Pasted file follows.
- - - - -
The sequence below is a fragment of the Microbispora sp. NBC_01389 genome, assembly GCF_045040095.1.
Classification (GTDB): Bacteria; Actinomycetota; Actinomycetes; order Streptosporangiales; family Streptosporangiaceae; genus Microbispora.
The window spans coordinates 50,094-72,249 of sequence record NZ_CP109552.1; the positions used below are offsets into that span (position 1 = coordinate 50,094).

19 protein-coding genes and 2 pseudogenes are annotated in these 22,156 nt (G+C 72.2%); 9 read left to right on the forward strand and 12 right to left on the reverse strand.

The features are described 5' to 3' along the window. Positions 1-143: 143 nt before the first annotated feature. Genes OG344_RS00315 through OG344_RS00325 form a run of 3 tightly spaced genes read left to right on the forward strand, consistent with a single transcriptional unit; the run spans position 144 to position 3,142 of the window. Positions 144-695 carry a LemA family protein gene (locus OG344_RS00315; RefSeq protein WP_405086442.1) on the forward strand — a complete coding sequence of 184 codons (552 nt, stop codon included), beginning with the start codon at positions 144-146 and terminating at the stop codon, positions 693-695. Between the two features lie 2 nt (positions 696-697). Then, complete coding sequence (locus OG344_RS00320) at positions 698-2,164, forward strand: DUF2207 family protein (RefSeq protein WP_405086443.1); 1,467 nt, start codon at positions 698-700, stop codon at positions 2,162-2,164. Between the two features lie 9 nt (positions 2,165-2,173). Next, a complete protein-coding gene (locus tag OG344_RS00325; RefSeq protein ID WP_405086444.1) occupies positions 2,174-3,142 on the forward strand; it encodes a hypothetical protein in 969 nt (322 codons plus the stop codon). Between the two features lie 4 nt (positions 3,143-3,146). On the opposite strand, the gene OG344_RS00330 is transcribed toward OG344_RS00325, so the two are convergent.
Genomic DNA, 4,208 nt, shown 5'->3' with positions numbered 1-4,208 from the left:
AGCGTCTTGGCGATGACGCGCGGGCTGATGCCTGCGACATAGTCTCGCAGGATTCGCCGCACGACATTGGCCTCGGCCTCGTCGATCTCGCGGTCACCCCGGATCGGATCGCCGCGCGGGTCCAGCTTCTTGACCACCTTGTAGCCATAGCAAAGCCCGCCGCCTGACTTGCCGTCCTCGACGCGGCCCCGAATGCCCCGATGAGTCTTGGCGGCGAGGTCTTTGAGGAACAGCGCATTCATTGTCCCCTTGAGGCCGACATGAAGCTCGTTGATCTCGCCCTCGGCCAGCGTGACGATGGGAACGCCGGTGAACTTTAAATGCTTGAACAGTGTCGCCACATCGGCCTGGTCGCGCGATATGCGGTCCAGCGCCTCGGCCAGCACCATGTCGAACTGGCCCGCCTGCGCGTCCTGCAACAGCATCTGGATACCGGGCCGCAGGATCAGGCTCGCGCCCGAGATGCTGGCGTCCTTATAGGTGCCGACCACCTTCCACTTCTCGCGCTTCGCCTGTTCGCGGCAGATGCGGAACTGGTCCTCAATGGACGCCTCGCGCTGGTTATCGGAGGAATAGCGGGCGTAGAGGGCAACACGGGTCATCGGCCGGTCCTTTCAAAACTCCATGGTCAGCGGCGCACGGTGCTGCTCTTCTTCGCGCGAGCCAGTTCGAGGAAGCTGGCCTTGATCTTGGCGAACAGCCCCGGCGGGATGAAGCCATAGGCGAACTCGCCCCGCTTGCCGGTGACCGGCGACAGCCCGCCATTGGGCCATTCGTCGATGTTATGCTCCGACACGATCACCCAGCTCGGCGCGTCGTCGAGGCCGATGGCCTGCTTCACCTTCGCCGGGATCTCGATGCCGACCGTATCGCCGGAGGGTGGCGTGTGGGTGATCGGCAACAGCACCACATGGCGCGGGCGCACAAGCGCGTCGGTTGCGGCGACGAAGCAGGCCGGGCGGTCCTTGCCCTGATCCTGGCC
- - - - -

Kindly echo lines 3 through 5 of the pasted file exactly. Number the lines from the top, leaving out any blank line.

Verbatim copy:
The window spans coordinates 50,094-72,249 of sequence record NZ_CP109552.1; the positions used below are offsets into that span (position 1 = coordinate 50,094).

19 protein-coding genes and 2 pseudogenes are annotated in these 22,156 nt (G+C 72.2%); 9 read left to right on the forward strand and 12 right to left on the reverse strand.

The features are described 5' to 3' along the window. Positions 1-143: 143 nt before the first annotated feature. Genes OG344_RS00315 through OG344_RS00325 form a run of 3 tightly spaced genes read left to right on the forward strand, consistent with a single transcriptional unit; the run spans position 144 to position 3,142 of the window. Positions 144-695 carry a LemA family protein gene (locus OG344_RS00315; RefSeq protein WP_405086442.1) on the forward strand — a complete coding sequence of 184 codons (552 nt, stop codon included), beginning with the start codon at positions 144-146 and terminating at the stop codon, positions 693-695. Between the two features lie 2 nt (positions 696-697). Then, complete coding sequence (locus OG344_RS00320) at positions 698-2,164, forward strand: DUF2207 family protein (RefSeq protein WP_405086443.1); 1,467 nt, start codon at positions 698-700, stop codon at positions 2,162-2,164. Between the two features lie 9 nt (positions 2,165-2,173). Next, a complete protein-coding gene (locus tag OG344_RS00325; RefSeq protein ID WP_405086444.1) occupies positions 2,174-3,142 on the forward strand; it encodes a hypothetical protein in 969 nt (322 codons plus the stop codon). Between the two features lie 4 nt (positions 3,143-3,146). On the opposite strand, the gene OG344_RS00330 is transcribed toward OG344_RS00325, so the two are convergent.